Frog and PM 1/72 Fokker D.XXI
KIT #:  (Frog) F.223, (Air Lines) 3902, (PM) PM-201
PRICE: Frog and Air Lines: About $3.00. PM: $4.00 to $8.00
DECALS: One option each?
REVIEWER: Brian R. Baker
NOTES: PM Kit is currently available.  Frog kit is available at swap meets. Old kits, but can be built in several variants.


 The Fokker D.XXI was one of those classic fighters of World War II that, had other circumstances prevailed, might have been better known.  It was originally envisioned as the Dutch East Indies Air Force standard fighter, but it wound up being the primary fighter in the defense of the Netherlands against the Luftwaffe in 1940.  A small number were exported to Denmark, and the type was being manufactured by the Spanish Republicans at the end of the Civil War, although only one example is thought to have been completed.  The Finnish Air Force was the largest user of the type, and after the initial Dutch-produced examples were delivered, more were produced by the Finnish State Aircraft Factory.  This article will briefly outline the variations in the production models, and the steps required to accurately model these in 1/72 scale using the two currently available kits, the original British Frog issue and the currently available Turkish Pioneer/PM kit. Each kit has its advantages and disadvantages, but both can be made into acceptable models with a little effort and a creative vocabulary.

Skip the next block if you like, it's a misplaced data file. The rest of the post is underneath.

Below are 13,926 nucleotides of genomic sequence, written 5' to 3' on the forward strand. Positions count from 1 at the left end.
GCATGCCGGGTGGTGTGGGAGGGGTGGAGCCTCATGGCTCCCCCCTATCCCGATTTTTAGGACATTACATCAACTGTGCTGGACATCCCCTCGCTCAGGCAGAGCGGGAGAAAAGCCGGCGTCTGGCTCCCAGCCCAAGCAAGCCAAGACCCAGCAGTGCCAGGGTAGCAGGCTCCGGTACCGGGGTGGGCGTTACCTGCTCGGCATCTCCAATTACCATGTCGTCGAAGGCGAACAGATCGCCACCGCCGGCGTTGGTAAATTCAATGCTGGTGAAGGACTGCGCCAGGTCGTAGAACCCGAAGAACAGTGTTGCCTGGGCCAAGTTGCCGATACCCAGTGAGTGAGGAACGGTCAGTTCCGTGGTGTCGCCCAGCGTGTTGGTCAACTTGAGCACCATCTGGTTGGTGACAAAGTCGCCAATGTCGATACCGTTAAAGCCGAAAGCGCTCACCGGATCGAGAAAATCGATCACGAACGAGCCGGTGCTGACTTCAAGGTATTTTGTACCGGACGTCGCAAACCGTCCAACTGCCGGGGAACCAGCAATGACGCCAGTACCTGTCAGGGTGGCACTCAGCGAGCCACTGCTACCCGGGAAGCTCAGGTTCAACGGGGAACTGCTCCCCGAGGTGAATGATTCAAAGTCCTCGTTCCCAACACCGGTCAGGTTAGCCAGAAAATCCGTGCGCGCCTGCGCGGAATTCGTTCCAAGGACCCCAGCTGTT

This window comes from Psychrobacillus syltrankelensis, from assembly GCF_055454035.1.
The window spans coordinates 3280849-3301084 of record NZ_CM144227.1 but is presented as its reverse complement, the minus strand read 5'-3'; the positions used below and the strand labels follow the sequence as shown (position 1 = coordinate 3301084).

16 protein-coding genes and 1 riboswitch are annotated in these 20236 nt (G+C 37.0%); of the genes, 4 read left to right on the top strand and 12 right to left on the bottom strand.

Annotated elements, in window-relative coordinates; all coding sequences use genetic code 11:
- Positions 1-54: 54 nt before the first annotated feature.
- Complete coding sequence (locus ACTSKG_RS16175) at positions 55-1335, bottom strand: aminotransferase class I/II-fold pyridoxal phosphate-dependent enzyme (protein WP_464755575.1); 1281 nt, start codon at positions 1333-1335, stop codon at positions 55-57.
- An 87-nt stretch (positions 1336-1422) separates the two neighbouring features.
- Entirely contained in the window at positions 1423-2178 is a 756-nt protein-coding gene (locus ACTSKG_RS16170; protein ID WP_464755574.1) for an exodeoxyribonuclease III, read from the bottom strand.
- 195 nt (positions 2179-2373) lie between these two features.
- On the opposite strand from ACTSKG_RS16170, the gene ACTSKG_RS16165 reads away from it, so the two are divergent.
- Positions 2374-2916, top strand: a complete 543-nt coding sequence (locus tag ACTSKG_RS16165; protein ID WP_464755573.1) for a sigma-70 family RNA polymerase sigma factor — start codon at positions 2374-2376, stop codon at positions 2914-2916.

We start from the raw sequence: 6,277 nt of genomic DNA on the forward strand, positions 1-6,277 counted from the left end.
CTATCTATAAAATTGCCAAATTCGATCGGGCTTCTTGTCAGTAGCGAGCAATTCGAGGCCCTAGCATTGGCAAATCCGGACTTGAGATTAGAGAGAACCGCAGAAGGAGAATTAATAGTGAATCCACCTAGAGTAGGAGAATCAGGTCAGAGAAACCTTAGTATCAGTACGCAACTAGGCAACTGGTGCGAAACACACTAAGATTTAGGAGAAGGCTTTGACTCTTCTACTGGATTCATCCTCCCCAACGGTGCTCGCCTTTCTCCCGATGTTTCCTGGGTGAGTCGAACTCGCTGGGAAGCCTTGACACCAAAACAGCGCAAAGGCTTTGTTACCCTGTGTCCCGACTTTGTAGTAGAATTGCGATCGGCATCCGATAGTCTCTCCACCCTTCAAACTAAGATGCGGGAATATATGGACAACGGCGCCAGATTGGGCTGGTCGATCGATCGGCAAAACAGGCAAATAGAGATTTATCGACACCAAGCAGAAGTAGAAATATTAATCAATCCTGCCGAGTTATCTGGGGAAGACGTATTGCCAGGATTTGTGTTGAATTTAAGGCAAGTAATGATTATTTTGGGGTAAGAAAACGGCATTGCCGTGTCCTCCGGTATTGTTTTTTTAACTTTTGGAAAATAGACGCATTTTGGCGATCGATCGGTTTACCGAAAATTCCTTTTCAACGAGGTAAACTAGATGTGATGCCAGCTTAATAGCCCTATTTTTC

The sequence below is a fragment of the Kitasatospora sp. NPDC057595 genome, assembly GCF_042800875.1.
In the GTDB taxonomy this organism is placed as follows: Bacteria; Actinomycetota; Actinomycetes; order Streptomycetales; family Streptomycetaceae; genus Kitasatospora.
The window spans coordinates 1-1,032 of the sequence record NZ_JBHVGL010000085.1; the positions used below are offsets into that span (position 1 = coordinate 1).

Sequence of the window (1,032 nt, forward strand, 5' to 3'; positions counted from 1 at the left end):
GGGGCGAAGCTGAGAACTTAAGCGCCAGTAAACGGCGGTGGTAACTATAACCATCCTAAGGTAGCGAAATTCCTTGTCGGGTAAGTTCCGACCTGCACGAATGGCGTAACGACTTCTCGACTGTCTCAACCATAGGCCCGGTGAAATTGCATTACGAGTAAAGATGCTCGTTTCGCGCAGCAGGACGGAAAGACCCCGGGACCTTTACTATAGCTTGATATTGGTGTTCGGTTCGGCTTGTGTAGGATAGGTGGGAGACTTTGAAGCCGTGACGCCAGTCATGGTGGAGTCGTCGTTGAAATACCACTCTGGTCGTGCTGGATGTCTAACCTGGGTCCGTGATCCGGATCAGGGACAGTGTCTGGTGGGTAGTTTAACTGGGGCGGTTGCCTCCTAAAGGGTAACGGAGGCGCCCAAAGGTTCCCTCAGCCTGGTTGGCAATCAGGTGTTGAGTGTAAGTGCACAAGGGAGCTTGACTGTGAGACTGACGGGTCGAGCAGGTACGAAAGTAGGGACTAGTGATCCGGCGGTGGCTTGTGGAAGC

Developmental History

 The original prototype D.XXI appeared in 1936 powered by a Bristol Mercury radial engine.  The plane was equipped with a smooth cowling, with no protruding rocker arm covers.  Two scoops were located underneath and immediately behind the cowling.  No guns or gunsight were fitted, and there was no pitot tube on the wing. There was no radio mast or antenna.  The aircraft was painted a dark green overall, with tail stripes on the rudder and the number “FD-322” in white on the fuselage sides immediately behind the tri-color roundel, which had the traditional orange center.